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ACE Basin celebrates anniversary

Colleton County’s own ACE Basin is celebrating the 25th conservation anniversary this month. As a part of this honor, the basin is being featured this month in The National Geographic’s magazine and on its website, showing how the basin promotes healthy hunting and conservation practices to keep it thriving.

In a story written by National Geographic writer and Walterboro native Franklin Burroughs, readers from across the globe are reminded that the ACE Basin is listed as one of the last most pristine places on Earth. For Burroughs, the journey back to the basin was a personal one: his story took five years to develop, having first caught his attention after he visited his hometown area years after leaving. “He was impressed with how it hadn’t really changed. It’s astounding how people have come together for hundreds of years to keep it the way it is,” said Kathryn Carlson, the National Geographic videographer and associate producer who came to Walterboro in September to capture the basin on video. Carlson is part of The National Geographic team that helped to promote the ACE Basin in the November issue. Her videos are already uploaded to The National Geographic website.

Throughout her 4-day stay in the basin and in Colleton County, Carlson went dove hunting, was guided by local Donnelly guru Dean Harrigal and learned about the Gullah heritage near Charleston. “The beauty of the basin is its nothingness…how it has stayed nothing and beautiful in that way for so long,” she said.

The basin is a melting pot for the Ashepoo, Combahee and Edisto rivers, and consists of 1.1 million acres. That land is comprised of a variety of types of trees and natural habits, and brackish, fresh and salt water marshes. Broken down, the ACE Basin’s land mass if comprised of 70,089 acres of protected public lands, and 217,156 acres of private lands.

Photographed by Charleston-area native Vincent J. Musi, the basin is showcased in a spread of photographs that capture its silent beauty. “This type of story, about the basin and conservationism, is what gives me fresh energy,” she said. “It’s truly beautiful here. Conservationism works best on a full belly, as said by Dean Harrigal. That means people here locally have to continue volunteering to love this place and care for it, to protect it from the cookie-cutter world of development that it could easily become.”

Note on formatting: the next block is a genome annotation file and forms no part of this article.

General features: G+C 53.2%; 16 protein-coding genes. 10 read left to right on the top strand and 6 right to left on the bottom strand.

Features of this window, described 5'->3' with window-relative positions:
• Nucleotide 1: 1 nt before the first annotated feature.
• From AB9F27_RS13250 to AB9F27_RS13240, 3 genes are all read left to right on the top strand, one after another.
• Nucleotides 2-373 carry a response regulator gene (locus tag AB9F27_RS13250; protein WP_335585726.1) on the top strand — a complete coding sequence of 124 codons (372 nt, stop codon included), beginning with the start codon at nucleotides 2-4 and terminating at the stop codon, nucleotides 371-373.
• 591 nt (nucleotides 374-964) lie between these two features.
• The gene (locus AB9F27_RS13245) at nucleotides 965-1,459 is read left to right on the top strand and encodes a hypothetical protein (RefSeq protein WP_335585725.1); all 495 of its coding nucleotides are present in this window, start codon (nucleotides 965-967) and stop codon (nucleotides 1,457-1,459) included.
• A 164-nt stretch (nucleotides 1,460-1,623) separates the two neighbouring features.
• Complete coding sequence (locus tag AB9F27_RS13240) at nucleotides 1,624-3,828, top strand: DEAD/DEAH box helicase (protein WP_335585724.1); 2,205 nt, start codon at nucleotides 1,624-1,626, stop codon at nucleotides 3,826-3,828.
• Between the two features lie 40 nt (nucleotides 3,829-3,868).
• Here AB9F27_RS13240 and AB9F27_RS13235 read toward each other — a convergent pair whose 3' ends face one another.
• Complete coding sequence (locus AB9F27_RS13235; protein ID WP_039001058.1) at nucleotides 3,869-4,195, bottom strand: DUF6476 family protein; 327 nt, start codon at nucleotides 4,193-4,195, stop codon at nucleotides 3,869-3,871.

Based on the history of the basin, the entire basin once stood as flooded rice fields. By the mid 1800’s, however, the rice culture in the basin began to fade and the lands began to turn into the hunting playgrounds of the wealthy. These lands have traditionally stood protected by the North American Waterfowl Management Plan and is listed as a world-class ecosystem under The Nature Conservancy’s Last Great Places program, according to the ACE Basin Web site. The ACE Basin Project is also protected by a coalition comprised of landowners and federal conservancy programs, including Ducks Unlimited, The Nature Conservancy, the S.C. Department of Natural Resources and the U.S. Fish and Wildlife Service. “A major goal of the protection efforts is to ensure that traditional uses such as farming, forestry, recreational and commercial fishing and hunting will continue in the area,” according to the ACE Basin project’s newsletters.

The ACE Basin will be featured in the November issue of the National Geographic, which hit stands in mid-October. You can also search for Carlson’s video of the basin via Youtube or download the National Geographic app on your Iphone.


Heather Walters (355 Posts)